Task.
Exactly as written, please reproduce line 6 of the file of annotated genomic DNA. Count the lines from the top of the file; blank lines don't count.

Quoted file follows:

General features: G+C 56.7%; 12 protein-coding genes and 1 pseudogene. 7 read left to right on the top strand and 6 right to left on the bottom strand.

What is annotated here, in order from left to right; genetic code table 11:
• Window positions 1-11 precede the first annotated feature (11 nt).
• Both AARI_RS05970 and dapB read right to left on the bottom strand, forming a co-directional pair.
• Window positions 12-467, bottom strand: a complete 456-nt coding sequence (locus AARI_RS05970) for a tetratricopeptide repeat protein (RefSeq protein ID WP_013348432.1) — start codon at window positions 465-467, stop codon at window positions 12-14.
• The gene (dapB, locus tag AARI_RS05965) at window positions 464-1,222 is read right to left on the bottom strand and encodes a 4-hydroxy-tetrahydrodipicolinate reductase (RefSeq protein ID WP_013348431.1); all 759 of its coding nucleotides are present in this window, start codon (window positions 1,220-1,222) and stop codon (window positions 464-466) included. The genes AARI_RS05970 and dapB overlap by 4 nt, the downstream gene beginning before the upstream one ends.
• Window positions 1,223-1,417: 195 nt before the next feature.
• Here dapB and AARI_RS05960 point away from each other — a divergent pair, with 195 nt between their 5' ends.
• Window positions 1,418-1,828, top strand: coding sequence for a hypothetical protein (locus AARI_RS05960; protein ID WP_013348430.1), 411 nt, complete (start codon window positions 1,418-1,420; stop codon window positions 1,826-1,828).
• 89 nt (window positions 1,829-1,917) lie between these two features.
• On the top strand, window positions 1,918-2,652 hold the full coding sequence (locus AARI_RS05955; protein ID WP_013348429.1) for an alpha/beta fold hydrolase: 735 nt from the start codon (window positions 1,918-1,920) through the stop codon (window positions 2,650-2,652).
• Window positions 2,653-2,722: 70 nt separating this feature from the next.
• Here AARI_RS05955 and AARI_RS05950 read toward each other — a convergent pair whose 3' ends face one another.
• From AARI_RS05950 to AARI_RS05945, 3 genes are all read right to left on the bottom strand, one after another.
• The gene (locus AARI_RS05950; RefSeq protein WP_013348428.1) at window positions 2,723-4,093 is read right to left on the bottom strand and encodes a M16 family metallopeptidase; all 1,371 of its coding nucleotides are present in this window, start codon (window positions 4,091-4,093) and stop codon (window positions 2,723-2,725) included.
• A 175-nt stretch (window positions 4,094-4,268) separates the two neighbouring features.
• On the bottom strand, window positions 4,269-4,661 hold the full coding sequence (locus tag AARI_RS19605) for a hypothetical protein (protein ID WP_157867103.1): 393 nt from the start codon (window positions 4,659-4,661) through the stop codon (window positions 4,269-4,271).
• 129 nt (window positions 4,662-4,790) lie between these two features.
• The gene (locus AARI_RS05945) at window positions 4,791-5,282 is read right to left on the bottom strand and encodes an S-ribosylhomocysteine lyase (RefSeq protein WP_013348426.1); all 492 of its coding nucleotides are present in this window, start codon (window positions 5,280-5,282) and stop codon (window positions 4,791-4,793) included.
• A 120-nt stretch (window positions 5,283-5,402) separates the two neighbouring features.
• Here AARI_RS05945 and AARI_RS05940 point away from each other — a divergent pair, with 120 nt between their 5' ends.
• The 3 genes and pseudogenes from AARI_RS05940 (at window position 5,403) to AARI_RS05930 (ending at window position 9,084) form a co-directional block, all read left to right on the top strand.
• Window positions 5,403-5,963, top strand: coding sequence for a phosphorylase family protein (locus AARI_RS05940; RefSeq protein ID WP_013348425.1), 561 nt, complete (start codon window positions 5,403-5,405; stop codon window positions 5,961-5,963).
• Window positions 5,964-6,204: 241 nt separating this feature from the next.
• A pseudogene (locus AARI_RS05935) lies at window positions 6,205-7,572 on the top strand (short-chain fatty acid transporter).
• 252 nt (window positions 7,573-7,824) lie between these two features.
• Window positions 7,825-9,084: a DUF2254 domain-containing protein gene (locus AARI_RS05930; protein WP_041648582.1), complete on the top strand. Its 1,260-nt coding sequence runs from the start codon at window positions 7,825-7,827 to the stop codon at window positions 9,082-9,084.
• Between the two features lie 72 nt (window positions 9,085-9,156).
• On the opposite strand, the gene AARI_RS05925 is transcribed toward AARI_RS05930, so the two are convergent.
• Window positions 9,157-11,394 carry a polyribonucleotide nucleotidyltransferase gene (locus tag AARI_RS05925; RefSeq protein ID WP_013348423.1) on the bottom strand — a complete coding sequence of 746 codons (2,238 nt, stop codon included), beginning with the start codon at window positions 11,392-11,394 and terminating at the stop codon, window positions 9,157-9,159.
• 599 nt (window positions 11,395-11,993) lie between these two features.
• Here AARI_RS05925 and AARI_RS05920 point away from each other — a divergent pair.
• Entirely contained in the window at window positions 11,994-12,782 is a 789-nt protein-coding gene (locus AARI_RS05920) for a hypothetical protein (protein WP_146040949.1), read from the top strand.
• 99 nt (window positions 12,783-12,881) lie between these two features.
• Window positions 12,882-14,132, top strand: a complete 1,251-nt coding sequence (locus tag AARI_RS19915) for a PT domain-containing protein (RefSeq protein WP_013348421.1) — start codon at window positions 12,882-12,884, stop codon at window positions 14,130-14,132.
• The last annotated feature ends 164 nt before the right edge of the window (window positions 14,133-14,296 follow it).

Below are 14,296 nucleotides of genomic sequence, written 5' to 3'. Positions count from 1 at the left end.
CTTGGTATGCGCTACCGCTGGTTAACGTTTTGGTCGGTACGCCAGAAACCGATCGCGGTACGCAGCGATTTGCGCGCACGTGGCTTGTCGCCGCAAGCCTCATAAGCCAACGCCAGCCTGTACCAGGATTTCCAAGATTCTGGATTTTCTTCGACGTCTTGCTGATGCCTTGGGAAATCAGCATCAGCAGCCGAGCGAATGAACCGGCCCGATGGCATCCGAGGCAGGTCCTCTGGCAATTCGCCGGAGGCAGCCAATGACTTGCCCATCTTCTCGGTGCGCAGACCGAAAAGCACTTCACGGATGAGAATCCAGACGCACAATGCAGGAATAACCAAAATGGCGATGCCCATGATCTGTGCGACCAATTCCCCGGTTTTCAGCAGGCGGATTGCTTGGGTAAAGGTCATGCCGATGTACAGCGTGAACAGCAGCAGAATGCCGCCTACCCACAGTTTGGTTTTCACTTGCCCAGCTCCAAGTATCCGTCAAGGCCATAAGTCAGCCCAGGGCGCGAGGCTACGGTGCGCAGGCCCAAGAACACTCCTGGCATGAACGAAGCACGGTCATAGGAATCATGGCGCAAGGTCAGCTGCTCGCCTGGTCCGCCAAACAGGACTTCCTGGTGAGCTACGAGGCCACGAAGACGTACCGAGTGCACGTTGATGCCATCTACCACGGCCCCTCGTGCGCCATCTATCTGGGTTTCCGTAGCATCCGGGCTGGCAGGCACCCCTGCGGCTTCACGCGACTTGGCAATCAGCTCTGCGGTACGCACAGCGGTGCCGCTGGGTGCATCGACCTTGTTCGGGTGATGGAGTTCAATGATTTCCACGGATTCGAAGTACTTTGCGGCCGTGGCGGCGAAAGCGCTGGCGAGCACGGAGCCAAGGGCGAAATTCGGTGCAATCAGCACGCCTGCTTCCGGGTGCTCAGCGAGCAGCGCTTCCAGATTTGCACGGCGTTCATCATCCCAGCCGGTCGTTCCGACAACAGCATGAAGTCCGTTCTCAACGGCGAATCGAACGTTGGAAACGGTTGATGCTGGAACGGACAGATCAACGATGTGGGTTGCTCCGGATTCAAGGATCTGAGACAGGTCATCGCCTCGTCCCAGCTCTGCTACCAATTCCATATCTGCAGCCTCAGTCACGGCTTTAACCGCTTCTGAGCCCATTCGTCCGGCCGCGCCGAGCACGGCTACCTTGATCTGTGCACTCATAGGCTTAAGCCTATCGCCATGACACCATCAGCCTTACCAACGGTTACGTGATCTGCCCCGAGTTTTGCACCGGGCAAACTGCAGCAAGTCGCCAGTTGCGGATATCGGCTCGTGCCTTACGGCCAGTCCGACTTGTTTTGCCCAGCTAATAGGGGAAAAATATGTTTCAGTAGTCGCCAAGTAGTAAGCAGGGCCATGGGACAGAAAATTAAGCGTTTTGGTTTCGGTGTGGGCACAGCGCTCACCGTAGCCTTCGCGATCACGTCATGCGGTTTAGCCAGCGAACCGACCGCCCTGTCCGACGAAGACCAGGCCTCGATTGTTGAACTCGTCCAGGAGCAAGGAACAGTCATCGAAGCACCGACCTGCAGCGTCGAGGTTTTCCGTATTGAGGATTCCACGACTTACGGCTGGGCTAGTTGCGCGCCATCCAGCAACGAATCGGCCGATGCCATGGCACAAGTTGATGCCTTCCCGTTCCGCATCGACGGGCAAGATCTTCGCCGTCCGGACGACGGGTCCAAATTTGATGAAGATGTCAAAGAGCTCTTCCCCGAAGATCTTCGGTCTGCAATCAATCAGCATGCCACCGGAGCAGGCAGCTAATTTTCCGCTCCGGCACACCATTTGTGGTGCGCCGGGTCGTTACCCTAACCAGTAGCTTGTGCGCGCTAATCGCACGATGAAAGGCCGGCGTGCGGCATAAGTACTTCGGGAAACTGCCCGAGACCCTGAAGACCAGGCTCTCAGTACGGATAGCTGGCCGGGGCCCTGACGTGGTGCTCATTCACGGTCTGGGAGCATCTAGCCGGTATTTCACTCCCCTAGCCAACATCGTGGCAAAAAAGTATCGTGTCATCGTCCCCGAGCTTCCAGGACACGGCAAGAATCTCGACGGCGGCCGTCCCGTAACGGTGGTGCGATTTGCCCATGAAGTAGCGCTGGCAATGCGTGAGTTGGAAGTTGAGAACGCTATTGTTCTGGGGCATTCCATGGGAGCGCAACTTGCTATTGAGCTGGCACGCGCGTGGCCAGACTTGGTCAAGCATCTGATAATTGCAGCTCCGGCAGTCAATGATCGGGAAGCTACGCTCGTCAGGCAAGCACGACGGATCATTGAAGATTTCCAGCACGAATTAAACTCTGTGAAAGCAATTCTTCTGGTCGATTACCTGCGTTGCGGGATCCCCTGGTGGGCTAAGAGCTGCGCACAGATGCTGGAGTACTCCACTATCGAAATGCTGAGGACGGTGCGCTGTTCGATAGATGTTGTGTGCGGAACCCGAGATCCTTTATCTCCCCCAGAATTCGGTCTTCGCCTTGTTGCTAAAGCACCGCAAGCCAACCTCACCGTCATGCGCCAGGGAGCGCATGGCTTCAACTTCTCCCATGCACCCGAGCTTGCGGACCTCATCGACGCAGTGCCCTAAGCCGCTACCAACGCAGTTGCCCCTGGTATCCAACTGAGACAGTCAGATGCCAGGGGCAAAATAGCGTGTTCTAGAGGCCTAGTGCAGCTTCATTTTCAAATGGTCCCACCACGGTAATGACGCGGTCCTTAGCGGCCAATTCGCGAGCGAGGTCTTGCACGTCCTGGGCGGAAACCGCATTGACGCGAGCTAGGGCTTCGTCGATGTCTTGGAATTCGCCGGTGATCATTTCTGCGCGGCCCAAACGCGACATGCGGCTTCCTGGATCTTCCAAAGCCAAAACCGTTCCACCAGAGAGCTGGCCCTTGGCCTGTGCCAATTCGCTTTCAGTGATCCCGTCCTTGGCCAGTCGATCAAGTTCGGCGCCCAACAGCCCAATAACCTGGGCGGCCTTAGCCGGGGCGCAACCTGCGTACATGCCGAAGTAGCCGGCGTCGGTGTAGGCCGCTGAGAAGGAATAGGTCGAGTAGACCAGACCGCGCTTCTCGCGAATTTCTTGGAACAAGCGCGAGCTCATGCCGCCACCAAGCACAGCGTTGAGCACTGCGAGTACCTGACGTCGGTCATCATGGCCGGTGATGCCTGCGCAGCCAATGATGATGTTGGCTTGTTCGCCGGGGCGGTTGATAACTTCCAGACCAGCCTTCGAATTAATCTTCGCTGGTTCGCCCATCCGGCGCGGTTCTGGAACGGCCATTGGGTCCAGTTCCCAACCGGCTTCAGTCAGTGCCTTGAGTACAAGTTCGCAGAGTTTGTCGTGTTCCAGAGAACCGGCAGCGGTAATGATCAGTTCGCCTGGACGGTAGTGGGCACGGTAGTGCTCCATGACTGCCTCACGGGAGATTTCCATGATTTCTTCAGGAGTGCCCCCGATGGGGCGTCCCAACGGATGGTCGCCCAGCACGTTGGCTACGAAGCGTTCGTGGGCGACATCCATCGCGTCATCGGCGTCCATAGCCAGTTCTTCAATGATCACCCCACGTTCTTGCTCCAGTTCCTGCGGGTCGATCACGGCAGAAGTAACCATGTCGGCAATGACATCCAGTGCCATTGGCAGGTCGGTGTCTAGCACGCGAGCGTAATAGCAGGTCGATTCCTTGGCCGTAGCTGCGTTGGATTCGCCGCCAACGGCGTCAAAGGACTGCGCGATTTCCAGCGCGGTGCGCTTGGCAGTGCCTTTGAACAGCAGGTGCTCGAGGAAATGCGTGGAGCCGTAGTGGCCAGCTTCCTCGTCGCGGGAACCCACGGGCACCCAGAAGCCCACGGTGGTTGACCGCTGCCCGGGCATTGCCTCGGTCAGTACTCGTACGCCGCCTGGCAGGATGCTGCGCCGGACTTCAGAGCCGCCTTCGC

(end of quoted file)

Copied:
• The gene (dapB, locus tag AARI_RS05965) at window positions 464-1,222 is read right to left on the bottom strand and encodes a 4-hydroxy-tetrahydrodipicolinate reductase (RefSeq protein ID WP_013348431.1); all 759 of its coding nucleotides are present in this window, start codon (window positions 1,220-1,222) and stop codon (window positions 464-466) included. The genes AARI_RS05970 and dapB overlap by 4 nt, the downstream gene beginning before the upstream one ends.